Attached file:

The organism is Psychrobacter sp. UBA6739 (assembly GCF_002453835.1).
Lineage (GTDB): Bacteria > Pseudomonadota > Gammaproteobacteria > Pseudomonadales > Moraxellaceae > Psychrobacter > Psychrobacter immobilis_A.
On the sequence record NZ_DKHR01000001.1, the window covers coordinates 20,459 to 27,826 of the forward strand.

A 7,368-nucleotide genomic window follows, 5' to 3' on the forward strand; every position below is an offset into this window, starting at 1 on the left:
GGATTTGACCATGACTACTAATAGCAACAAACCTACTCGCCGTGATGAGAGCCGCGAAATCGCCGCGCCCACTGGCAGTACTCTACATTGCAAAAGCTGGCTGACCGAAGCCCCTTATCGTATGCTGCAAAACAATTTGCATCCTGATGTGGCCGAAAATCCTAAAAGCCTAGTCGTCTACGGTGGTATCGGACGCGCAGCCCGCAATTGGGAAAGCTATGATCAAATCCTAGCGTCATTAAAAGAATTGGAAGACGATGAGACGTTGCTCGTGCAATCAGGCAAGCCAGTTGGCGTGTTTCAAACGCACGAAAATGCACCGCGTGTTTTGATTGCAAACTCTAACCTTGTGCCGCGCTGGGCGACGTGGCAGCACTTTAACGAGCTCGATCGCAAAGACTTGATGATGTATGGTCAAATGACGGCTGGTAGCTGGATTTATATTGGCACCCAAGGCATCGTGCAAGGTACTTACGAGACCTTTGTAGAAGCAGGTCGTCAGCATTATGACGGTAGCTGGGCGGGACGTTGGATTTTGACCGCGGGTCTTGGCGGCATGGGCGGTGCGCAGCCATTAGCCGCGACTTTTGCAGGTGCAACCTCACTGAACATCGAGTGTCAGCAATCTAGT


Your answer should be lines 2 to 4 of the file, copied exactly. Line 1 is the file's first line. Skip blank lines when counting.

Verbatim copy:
Lineage (GTDB): Bacteria > Pseudomonadota > Gammaproteobacteria > Pseudomonadales > Moraxellaceae > Psychrobacter > Psychrobacter immobilis_A.
On the sequence record NZ_DKHR01000001.1, the window covers coordinates 20,459 to 27,826 of the forward strand.

A 7,368-nucleotide genomic window follows, 5' to 3' on the forward strand; every position below is an offset into this window, starting at 1 on the left: